Where Fear Has No Home

I thought I knew how to come and go as I pleased.

To load up the car, drive the tree-lined drive to two lane roads toward the behemoth interstates. I don’t. Or at least didn’ until I forced myself to do so this Memorial Day weekend. In March, I bought my ticket to a writing retreat in which I knew only the other attendees by their avatars on Twitter, years of blog posts, and that awkward moment when I friended a few of them on Facebook and hoped that they accepted. They did. IMG_0134

For three months, I scrolled through the #RRforWriters tweets and mapped out travel plans from the safety of my desk surrounded by all of crazy but comforting knick-knacks(doesn’t every writer have a Jane Austen action figure with a mini-poseable Shakespeare kneeling at her feet?).

But then the day before I was to fly out of RDU toward Michigan, I felt the old panic rising upward, fear tingling away whispering this was a bad idea. I’m an introvert. I’m fairly certain if Dante wrote about the circles of Hell for introverts meeting new people that one has only known through the internet would be in there somewhere. My mind grasped for excuses to stay where I was comfortable. Where I could be safely at home.

Home on five acres surrounded by pine trees, towering dead oaks, and blackberry vines. Where I can click the red circle on my browser to get rid of unnecessary blogger drama, to escape to my porch where I notoriously overwater my petunias, to tend my herbs–sage, thyme, lavender, rosemary. Where I feel both trapped and secure, where I have the power to keep all who’ve hurt me away.

Sometimes, we confuse what is supposedly stable, safe, and secure with what lurks beneath in the shadows. Our fear. 

Perhaps, fear doesn’t always look like the bogeyman under our beds. For me, fear wears Sunday dress clothes and carries a Bible, sits in the pew next to me, and waits until I offend to unleash its fury. These emotional scars came from those who claim to love the same Jesus I do, and yet, there are such deep hurts that I’m not sure will ever fully heal. Being around other believers causes me to panic, but the only I way I know to deal with this terror is to silence myself, push others far away. I’ve spent years bouncing from church to church, stayed seated when the old panic bubbled up, kept other believers far away so I could lick my wounds. Now, emotional callouses, hard and numb.

Fear took away my ability to be in community with other believers because I let it.

But I signed up for a Christian writing retreat anyway. Out of sheer bravery, doubtful.  Over-confidence in my own abilities, more likely. How hard could it be to sip some wine, talk about writing, meander about during free time writing poetry, endure the spirituality portion? Again, I tried to keep other believers at distance, walls built up from years of brick laying, plaster the everything’s okay smile on, no one would know the difference. Except for the Holy Spirit. And probably, everyone there.

During Vespers, we sat in silence. Sometimes, we stared at the flicking of the candle flame. In the silence, I felt these simple words–love, peace, and seen. While I had never been to Michigan before or this retreat center, this place became a new kind of home. Where I was loved, where I was seen, where I could break down the emotional walls for a much needed period of rest.

 

 

31 Days of Poetry{Day 19} Stuck

Welcome to 31 Days of Poetry!

Happy Friday!

Only 13 more days this of our journey, and I must confess that blogging everyday about something I love has been challenging. I haven’t blogged for an entire month ever(I tried in February of last year, and it didn’t work out so well), and I’m finding the act of blogging and writing each day helps me in my other creative outlets as well(like my fiction and my other blogs because once you start collecting blog you just can’t stop!).

This leads me to our topic today. Even when we feel the words flowing and the keys keep a steady beat as letters and spaces and periods bounce into life.

Sometimes, we get stuck. 

We call it so many things: writer’s block, my muse hath flown, just not clicking, the creative juices have dried up.

As writers, we train ourselves for the grammatical issues and stylistic changes and the weirdo in writing group that think everything we write should be thrown out and burned. But we rarely prepare ourselves for being stuck, so what happens WHEN you get stuck?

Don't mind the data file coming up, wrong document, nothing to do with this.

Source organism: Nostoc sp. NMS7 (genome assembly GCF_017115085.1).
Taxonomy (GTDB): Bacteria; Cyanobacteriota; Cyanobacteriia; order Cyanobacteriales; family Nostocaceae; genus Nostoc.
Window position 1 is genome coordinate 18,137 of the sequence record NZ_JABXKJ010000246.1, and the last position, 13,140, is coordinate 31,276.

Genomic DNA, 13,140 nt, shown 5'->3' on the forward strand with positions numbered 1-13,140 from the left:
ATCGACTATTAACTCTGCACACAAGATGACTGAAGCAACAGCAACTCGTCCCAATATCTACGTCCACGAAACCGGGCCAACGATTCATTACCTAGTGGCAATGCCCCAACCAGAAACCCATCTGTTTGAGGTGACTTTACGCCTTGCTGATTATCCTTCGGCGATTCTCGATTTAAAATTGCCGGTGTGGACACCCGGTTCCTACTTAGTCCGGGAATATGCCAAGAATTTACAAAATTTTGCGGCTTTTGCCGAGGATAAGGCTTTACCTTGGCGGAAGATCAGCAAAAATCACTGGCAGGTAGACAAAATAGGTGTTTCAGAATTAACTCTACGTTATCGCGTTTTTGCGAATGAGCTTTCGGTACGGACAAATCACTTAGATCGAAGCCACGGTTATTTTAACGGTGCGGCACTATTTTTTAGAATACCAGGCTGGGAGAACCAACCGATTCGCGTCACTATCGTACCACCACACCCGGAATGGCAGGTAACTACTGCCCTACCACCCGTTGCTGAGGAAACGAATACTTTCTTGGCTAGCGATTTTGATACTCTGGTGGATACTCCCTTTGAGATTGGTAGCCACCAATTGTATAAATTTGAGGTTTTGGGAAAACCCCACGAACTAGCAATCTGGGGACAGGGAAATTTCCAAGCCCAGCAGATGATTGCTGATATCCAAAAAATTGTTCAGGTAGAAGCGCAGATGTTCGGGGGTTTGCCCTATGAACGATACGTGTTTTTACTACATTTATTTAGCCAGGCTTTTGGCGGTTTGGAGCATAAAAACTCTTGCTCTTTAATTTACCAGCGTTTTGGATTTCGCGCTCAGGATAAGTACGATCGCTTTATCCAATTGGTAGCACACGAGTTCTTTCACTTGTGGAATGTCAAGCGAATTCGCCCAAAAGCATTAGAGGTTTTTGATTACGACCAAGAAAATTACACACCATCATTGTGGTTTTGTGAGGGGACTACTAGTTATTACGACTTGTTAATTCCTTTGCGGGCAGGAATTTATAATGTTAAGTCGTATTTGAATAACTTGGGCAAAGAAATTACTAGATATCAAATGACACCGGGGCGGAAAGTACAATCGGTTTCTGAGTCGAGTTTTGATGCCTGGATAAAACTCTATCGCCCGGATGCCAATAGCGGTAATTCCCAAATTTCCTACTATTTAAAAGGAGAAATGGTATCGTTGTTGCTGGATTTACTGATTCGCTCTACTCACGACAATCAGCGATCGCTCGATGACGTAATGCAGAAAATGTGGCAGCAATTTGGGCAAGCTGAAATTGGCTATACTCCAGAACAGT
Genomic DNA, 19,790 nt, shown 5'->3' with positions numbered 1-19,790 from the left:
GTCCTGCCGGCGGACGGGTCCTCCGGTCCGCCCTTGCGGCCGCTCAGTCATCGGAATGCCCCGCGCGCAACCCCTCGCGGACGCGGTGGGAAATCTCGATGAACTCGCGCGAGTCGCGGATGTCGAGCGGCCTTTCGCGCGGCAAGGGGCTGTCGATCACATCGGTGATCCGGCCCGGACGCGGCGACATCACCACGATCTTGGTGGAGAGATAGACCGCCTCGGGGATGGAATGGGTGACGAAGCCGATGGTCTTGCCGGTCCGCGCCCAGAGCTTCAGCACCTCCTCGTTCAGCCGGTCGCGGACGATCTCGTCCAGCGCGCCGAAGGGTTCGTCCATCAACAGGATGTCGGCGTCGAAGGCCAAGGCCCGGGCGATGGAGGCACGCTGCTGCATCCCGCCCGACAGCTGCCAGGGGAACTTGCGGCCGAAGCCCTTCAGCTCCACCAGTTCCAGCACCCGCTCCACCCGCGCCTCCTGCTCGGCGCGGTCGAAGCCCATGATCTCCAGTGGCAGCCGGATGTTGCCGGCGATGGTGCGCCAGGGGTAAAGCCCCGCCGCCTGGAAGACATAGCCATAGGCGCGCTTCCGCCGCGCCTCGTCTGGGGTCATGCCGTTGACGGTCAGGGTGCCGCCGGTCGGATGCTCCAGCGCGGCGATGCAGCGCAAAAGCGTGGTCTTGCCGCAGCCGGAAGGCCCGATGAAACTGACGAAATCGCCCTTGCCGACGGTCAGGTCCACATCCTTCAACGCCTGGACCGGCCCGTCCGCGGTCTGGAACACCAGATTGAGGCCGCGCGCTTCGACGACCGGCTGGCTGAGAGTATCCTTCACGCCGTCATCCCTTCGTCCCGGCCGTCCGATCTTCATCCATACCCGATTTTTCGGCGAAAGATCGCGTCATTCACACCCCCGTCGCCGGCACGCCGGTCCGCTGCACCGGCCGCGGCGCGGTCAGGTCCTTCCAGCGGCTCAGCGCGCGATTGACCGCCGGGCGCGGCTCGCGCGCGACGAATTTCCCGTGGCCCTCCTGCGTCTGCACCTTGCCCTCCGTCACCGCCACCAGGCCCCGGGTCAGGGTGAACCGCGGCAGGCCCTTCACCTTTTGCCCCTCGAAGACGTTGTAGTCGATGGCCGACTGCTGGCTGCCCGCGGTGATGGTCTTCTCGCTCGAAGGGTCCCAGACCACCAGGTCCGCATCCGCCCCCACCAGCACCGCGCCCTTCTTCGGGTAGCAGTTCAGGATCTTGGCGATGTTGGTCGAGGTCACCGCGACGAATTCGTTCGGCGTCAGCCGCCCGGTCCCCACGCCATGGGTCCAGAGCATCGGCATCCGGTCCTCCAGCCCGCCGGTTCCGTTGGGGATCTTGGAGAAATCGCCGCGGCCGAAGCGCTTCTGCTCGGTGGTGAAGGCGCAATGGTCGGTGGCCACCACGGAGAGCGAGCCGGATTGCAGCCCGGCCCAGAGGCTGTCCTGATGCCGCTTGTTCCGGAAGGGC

Well, obviously, we have to get unstuck(like it is that simple).

While I don’t have a magic formula, I do know what has worked for me. I would say that it is has been a LONG time since I needed to get unstuck, but it was just yesterday.

  • Clean: when I feel overwhelmed in a writing project or the poetry isn’t flowing, I clean something. I need to see immediate results. So I straighten my desk or do some dishes. If I’m really stuck, I clean a whole room(yesterday, I was EPICALLY stuck so I cleaned the living room, did dishes, cleaned the jetted tub, and the bathroom sink and mirror.). Once I see results, I can usually write something.
  • Walk the dog or walk yourself:  My desk faces the wall so it often feels like I’m in time out when writing. Having dogs gives me the excuse to go outside and mull over what I want to say, to look for new ways of seeing the world. I always come back feeling better and with something to write.

What tips and tricks do you have for getting unstuck?

A Moment of Soul Care

I refuse my soul to shrivel up

Like a shrunken head

For a new exhibit at Ripley’s.

 

 

I believe in soul care –the kind that stares at the early morning bathed in dew, sips coffee, and learns to breathe again. The soft tendrils of gray smoke curl around the  Tulip Poplars whispering secrets before the wind lifts them too high for tree-ears. Then, dog paws stretch out and yawn in the fullness of the morning. Scratch their ears and flop back down on the earth, dogs understand soul-care. Maybe, this is why I keep a few around my feet–to show me how to take care of myself(it is most certainly not for their smell).

I am learning, 

To pump life-blood

Into this heart, once broken.

I woke up this morning, my life rearranged, and I find myself with new puzzle pieces to fit together. I jamb the old ones down in the back of a drawer because the pain hurts too deeply, but stuffing the fragments of an old life–for now, a temporary one– discredits their existence, their beauty. I pull them out and mingled them with my new pieces, and I find my life, my soul.

For many, today is the first day of school, and today is another chance to care for my soul. Right now, I need to read poetry and write short stories and finish this damn novel, drink more coffee, attend more writing classes, heading to the library for books. This is soul care. I will change my writing schedule for this little blog to a Monday, Wednesday Friday. I am feeling the pull to a bit of prose each week in addition to the poetry. What do you say to that? I ask for a measure of grace as I venture into this brave new world(ah, literary references, no matter how cliche, make me happy too).